4. Teach with a variety of strategies.

Study the literature and learn about approaches such as learner-centered teaching, guided inquiry, active learning, lecture, group work, and online discussion. Use what works best given your content and your students’ learning needs. The best advice is to be visual, followed by keeping students actively thinking, writing, comparing, and applying new knowledge. Students learn more easily when they’ve been given the rationale for what they are learning, and when they understand why the teacher has chosen certain instructional methods and learning activities.

5. Use assessment to inform students of their achievement.

Today’s students are used to checking their grades online so they know where they stand at any given time in the semester. Grading policies need to be clear and grading scales easy to use. Share your grading policy in writing on the syllabus and then show exactly how it works after the first big exam, paper, or assignment. Remind students that assessment is more than the assigning of a grade. Assessment helps them to understand their achievement and helps teachers meet their needs.

6. Keep the passion.

It is very easy to become disheartened by student complaints, lack of administrative support, budget cuts, and job insecurity. However, what is it that drew you to your discipline originally? For most of us, it was a true passion for the subject, a desire to learn all about it, and a further desire to then share that knowledge. In higher education, we have opportunities to learn, research, teach, and shape the future of our disciplines and influence the larger world through our disciplines. Successful college teachers recognize that many of today’s college students have learning needs. Taking actions like these helps them to meet those challenges successfully.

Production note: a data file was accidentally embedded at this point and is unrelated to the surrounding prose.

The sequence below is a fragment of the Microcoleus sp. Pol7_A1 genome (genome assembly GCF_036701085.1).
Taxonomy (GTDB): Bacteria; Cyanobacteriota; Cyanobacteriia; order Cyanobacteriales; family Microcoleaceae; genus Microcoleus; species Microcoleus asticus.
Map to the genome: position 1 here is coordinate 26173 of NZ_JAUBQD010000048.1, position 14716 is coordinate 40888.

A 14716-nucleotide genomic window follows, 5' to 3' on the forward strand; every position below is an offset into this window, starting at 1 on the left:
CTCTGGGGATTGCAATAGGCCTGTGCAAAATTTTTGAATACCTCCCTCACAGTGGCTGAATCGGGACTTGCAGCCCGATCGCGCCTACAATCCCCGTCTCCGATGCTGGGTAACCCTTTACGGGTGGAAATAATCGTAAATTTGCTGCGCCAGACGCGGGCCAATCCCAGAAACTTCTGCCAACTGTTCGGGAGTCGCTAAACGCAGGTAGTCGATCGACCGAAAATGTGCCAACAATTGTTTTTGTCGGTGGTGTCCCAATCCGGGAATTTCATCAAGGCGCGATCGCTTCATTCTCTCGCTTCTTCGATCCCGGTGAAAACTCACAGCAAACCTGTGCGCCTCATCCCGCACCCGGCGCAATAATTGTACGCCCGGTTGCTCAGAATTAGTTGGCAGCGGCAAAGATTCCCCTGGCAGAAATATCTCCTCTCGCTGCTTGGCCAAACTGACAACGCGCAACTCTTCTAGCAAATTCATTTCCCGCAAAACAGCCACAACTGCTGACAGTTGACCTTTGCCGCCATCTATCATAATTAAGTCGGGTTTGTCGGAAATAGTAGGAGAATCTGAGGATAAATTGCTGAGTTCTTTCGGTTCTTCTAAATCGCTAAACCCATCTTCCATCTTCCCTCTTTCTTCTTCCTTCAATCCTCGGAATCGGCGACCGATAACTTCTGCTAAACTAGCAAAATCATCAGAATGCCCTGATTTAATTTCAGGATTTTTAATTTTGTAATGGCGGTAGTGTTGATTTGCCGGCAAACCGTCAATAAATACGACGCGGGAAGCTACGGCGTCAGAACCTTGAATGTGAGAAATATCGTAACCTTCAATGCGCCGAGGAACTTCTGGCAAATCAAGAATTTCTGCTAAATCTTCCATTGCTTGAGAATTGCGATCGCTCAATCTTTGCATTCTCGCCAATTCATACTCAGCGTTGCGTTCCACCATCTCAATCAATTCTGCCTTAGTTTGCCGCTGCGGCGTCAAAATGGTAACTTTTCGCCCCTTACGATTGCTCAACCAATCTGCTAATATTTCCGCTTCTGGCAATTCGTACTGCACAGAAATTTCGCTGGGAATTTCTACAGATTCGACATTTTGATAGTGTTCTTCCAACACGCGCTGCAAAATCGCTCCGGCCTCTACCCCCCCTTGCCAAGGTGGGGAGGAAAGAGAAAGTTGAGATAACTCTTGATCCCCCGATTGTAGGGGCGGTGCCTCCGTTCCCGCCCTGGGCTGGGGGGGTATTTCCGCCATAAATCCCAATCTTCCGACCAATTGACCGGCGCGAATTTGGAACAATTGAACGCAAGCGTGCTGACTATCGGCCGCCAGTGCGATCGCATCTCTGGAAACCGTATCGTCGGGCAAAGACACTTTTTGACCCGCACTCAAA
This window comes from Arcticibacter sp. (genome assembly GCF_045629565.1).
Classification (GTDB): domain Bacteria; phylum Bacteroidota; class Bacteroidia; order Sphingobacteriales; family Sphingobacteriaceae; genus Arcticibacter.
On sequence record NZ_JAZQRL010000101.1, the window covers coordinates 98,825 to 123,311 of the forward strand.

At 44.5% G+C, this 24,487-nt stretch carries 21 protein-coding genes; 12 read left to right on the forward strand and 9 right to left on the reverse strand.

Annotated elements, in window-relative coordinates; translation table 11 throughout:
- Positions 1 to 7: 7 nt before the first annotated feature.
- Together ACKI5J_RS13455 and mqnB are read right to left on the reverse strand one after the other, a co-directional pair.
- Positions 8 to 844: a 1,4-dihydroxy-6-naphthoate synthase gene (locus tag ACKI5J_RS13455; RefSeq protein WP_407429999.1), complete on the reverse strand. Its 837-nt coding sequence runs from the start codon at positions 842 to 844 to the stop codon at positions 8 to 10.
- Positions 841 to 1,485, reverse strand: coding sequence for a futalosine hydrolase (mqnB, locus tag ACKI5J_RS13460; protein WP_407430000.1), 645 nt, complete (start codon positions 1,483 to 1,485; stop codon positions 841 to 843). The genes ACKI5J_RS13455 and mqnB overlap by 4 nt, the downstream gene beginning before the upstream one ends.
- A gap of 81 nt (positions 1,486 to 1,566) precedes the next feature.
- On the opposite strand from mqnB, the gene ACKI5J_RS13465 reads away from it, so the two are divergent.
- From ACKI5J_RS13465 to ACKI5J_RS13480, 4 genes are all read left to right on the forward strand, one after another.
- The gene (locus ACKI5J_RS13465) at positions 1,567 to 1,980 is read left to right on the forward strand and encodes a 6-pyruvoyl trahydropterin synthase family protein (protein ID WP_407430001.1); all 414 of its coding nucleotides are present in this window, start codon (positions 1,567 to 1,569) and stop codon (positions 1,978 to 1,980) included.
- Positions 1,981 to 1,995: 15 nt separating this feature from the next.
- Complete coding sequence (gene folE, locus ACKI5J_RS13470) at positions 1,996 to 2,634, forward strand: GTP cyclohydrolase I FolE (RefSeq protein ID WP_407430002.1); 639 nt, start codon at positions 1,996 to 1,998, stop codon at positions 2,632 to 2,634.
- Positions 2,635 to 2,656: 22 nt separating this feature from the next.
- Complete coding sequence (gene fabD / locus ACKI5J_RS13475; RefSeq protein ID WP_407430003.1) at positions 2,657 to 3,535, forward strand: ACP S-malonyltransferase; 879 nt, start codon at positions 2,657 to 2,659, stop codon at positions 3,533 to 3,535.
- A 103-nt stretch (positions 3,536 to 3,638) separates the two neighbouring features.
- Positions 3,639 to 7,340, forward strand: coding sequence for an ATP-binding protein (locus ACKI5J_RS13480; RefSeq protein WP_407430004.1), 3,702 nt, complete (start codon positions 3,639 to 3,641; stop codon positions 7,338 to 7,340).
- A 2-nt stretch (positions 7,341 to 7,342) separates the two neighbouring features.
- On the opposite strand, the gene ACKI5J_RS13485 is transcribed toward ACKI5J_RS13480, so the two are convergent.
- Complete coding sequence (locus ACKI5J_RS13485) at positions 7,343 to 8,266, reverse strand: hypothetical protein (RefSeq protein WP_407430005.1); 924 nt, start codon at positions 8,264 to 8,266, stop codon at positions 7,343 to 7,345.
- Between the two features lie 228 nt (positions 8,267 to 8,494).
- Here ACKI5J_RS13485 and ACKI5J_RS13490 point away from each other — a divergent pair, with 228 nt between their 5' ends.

Reprinted from The Teaching Professor, 27.7 (2013): 5. © Magna Publications. All rights reserved.

  • 7. Refer students to online learning sources such as Khan Academy and EdX to supplement class material.

  • Perry Shaw

    This is a great list – and great to me reminded. A few more that I have found helpful to keep in mind:
    * Maintain a Hospitable Relationship with Students. Successful teachers find ways to build relationship and hence reduce the fear and mutual hostility that are endemic in higher education through: (1) building relationships of trust; (2) providing appropriate space in the classroom; (3) de-emphasizing grades; (4) empowering students. Simple, measurable elements can be significant. Students are shown respect when instructors arrive on time and finish on time, and when they read, comment upon and return student work within a reasonable time frame.